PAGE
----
- The Washington Times - Thursday, September 19, 2002

There's no question the area's public transportation system needs to grow the question is, how much and in what ways? Metro officials had envisioned an ambitious 10-year transit expansion plan that included an entirely new rail line and tunnel under the Potomac from Arlington into Washington, among other things. However, fiscal realities quickly ended that billion-dollar notion. Metro officials came back to the table with a more realistic plan that emphasizes above-ground transportation improvements, including about 114 miles of new transit lines, some of which would be light-rail. Another excellent idea is bus-priority lanes that would be set aside to expedite the movement of Metrobuses, and to link their routes with rail lines and stations as efficiently as possible. That's a smart move, especially since it doesn't cost much.

Metro also might consider making better use of facilities and equipment it already has. It's no secret to anyone who rides Metrorail that it could be run much better. The constant breakdowns and delays experienced by commuters are not only inconvenient, they turn away large numbers of people who eventually give up on the system in frustration and return to driving their cars exacerbating regional gridlock. Metro by its own admission is only using 58 percent of its capacity as things stand, at least in part because it doesn't have enough serviceable cars available.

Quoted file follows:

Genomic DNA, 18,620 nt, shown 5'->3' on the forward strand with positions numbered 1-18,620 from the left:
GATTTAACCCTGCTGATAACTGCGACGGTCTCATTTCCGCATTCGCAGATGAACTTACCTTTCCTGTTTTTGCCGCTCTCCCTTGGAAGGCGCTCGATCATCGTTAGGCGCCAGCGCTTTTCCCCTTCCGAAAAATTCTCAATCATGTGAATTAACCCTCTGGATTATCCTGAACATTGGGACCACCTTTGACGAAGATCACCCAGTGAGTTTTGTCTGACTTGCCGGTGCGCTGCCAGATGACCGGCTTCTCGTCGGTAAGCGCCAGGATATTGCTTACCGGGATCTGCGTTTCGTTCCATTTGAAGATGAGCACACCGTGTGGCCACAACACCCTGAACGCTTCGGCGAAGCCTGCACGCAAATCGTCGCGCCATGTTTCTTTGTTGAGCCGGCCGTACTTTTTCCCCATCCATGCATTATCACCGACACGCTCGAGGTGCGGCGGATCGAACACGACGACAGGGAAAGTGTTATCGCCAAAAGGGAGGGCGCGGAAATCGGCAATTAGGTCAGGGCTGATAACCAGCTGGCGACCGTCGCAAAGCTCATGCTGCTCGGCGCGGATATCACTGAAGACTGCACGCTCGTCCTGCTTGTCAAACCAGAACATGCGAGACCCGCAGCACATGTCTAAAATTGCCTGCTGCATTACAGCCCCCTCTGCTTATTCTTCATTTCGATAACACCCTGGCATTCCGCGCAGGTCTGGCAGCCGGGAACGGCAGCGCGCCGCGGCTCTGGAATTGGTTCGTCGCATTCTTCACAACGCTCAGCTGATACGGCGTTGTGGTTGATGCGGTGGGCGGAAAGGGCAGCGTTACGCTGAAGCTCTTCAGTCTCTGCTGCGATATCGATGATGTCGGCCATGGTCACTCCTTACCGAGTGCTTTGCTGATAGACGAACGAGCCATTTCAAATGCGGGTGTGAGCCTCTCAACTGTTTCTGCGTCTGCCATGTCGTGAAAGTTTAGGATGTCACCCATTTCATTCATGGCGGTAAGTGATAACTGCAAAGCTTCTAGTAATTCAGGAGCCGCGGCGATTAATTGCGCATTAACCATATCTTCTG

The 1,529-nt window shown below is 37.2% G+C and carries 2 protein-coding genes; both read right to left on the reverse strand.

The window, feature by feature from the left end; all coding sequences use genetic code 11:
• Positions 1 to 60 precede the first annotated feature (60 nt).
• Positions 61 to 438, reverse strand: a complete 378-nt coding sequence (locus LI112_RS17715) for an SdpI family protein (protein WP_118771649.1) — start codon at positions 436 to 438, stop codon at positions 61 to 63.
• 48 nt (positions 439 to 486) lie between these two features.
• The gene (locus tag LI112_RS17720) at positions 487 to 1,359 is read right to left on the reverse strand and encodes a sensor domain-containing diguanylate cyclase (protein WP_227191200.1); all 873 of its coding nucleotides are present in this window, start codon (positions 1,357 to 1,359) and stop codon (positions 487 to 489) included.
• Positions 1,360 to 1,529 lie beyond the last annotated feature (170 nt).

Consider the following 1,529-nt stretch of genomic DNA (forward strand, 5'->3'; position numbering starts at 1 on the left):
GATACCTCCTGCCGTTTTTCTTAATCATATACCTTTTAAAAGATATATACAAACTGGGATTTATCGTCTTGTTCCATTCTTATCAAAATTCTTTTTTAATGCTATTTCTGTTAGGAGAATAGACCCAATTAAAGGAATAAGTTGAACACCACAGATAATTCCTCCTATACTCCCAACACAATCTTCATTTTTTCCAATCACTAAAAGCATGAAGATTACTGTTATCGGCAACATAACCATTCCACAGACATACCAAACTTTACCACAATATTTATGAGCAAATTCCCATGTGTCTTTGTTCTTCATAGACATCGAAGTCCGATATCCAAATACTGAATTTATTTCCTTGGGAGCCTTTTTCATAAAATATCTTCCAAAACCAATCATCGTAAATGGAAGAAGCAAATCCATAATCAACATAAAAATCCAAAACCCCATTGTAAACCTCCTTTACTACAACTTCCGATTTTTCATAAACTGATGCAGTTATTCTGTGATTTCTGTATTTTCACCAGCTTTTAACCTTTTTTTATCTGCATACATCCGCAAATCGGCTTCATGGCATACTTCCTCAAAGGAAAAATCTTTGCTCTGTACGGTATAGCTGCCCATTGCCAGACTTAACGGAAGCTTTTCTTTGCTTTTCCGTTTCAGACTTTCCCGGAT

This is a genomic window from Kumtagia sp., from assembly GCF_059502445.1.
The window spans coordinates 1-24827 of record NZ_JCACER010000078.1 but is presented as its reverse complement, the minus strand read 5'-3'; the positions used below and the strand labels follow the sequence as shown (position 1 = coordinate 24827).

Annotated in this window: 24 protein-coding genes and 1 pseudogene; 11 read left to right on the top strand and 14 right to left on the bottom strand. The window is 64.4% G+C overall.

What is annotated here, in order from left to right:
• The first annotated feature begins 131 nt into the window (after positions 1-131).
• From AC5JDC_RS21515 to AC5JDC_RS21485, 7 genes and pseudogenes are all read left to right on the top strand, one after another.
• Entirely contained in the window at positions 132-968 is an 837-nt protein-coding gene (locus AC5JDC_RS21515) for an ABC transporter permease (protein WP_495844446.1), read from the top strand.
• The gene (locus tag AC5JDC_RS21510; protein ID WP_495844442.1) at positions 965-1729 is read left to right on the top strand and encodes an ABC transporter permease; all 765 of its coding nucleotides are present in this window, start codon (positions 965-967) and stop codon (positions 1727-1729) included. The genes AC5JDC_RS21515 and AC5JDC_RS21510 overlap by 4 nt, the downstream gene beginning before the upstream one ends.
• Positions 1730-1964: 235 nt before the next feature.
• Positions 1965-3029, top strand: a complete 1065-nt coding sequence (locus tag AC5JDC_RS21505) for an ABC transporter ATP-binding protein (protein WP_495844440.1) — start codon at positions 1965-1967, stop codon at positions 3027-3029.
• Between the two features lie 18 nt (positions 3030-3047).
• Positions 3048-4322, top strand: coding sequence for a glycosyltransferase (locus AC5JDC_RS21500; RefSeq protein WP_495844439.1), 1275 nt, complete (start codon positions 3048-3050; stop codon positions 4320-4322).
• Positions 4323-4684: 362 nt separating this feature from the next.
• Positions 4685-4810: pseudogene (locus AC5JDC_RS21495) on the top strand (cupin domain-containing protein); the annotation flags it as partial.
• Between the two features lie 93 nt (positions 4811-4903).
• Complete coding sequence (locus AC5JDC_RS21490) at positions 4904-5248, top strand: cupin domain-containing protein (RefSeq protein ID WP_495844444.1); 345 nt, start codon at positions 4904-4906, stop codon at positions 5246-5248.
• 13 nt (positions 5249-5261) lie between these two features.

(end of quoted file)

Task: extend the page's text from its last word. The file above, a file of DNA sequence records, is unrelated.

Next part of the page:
Metro has recognized the problem and has proposed the addition of some 252 new rail cars, so that each train can regularly be eight cars long, as the system originally envisioned instead of the six car trains that have become common. Metro also wants to shorten the wait between train arrivals welcome news to any commuter. These improvements alone would, according to Metro's estimates, accommodate the expected 38 percent growth in ridership between now and 2013.

Most of these improvements are common-sensical and relatively inexpensive yet promise substantial increases in people-moving capacity. We hope that Metro follows through with these ideas instead of just delivering more happy-talk, as has happened in the past at budget time. Commuters probably won't object to Metro getting a bit more money if they see a tangible return on that investment in the form of more efficient travel.


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